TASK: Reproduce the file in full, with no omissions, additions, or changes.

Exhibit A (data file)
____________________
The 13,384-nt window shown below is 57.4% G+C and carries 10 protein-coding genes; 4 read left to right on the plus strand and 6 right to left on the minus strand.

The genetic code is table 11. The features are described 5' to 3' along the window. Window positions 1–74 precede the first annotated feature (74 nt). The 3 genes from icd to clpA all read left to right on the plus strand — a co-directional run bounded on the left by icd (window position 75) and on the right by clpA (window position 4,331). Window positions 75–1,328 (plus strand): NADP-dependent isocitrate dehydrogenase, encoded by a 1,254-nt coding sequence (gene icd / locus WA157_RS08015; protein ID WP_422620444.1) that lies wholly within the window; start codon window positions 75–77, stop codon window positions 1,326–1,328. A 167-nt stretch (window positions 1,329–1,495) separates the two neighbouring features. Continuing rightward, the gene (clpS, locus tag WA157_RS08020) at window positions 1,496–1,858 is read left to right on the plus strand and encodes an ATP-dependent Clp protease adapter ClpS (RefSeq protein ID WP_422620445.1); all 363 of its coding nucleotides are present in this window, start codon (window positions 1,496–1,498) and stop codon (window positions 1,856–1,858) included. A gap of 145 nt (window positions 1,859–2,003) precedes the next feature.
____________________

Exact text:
The 13,384-nt window shown below is 57.4% G+C and carries 10 protein-coding genes; 4 read left to right on the plus strand and 6 right to left on the minus strand.

The genetic code is table 11. The features are described 5' to 3' along the window. Window positions 1–74 precede the first annotated feature (74 nt). The 3 genes from icd to clpA all read left to right on the plus strand — a co-directional run bounded on the left by icd (window position 75) and on the right by clpA (window position 4,331). Window positions 75–1,328 (plus strand): NADP-dependent isocitrate dehydrogenase, encoded by a 1,254-nt coding sequence (gene icd / locus WA157_RS08015; protein ID WP_422620444.1) that lies wholly within the window; start codon window positions 75–77, stop codon window positions 1,326–1,328. A 167-nt stretch (window positions 1,329–1,495) separates the two neighbouring features. Continuing rightward, the gene (clpS, locus tag WA157_RS08020) at window positions 1,496–1,858 is read left to right on the plus strand and encodes an ATP-dependent Clp protease adapter ClpS (RefSeq protein ID WP_422620445.1); all 363 of its coding nucleotides are present in this window, start codon (window positions 1,496–1,498) and stop codon (window positions 1,856–1,858) included. A gap of 145 nt (window positions 1,859–2,003) precedes the next feature.